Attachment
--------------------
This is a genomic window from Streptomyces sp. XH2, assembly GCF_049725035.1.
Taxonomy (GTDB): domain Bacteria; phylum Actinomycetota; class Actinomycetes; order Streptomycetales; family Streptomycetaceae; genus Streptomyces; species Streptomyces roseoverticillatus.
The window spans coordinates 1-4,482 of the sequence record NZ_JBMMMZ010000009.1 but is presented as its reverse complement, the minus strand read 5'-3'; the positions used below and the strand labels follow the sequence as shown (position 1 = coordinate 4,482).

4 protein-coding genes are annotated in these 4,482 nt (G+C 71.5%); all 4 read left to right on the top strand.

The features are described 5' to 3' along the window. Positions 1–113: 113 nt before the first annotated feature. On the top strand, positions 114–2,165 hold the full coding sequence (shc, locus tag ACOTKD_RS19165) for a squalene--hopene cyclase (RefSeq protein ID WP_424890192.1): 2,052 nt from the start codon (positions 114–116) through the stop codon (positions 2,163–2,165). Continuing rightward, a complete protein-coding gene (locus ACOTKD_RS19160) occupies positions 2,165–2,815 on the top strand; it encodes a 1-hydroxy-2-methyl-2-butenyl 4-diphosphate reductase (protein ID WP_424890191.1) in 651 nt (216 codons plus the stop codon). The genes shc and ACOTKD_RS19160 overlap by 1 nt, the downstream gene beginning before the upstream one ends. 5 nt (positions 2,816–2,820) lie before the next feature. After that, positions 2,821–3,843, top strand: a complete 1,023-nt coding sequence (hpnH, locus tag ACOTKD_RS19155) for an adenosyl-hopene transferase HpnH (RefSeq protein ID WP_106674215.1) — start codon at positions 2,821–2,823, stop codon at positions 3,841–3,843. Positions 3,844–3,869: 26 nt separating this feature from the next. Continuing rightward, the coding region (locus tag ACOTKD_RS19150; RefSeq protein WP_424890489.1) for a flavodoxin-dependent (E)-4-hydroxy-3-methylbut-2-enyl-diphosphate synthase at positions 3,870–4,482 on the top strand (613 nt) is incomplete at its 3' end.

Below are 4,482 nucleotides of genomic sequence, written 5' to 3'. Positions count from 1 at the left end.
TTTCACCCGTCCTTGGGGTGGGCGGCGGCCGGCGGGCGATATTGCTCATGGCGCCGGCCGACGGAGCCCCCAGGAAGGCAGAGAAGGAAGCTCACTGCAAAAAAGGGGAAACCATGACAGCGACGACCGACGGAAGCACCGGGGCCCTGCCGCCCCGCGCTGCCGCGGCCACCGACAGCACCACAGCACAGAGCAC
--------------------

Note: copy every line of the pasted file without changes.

This is a genomic window from Streptomyces sp. XH2, assembly GCF_049725035.1.
Taxonomy (GTDB): domain Bacteria; phylum Actinomycetota; class Actinomycetes; order Streptomycetales; family Streptomycetaceae; genus Streptomyces; species Streptomyces roseoverticillatus.
The window spans coordinates 1-4,482 of the sequence record NZ_JBMMMZ010000009.1 but is presented as its reverse complement, the minus strand read 5'-3'; the positions used below and the strand labels follow the sequence as shown (position 1 = coordinate 4,482).

4 protein-coding genes are annotated in these 4,482 nt (G+C 71.5%); all 4 read left to right on the top strand.

The features are described 5' to 3' along the window. Positions 1–113: 113 nt before the first annotated feature. On the top strand, positions 114–2,165 hold the full coding sequence (shc, locus tag ACOTKD_RS19165) for a squalene--hopene cyclase (RefSeq protein ID WP_424890192.1): 2,052 nt from the start codon (positions 114–116) through the stop codon (positions 2,163–2,165). Continuing rightward, a complete protein-coding gene (locus ACOTKD_RS19160) occupies positions 2,165–2,815 on the top strand; it encodes a 1-hydroxy-2-methyl-2-butenyl 4-diphosphate reductase (protein ID WP_424890191.1) in 651 nt (216 codons plus the stop codon). The genes shc and ACOTKD_RS19160 overlap by 1 nt, the downstream gene beginning before the upstream one ends. 5 nt (positions 2,816–2,820) lie before the next feature. After that, positions 2,821–3,843, top strand: a complete 1,023-nt coding sequence (hpnH, locus tag ACOTKD_RS19155) for an adenosyl-hopene transferase HpnH (RefSeq protein ID WP_106674215.1) — start codon at positions 2,821–2,823, stop codon at positions 3,841–3,843. Positions 3,844–3,869: 26 nt separating this feature from the next. Continuing rightward, the coding region (locus tag ACOTKD_RS19150; RefSeq protein WP_424890489.1) for a flavodoxin-dependent (E)-4-hydroxy-3-methylbut-2-enyl-diphosphate synthase at positions 3,870–4,482 on the top strand (613 nt) is incomplete at its 3' end.

Below are 4,482 nucleotides of genomic sequence, written 5' to 3'. Positions count from 1 at the left end.
TTTCACCCGTCCTTGGGGTGGGCGGCGGCCGGCGGGCGATATTGCTCATGGCGCCGGCCGACGGAGCCCCCAGGAAGGCAGAGAAGGAAGCTCACTGCAAAAAAGGGGAAACCATGACAGCGACGACCGACGGAAGCACCGGGGCCCTGCCGCCCCGCGCTGCCGCGGCCACCGACAGCACCACAGCACAGAGCAC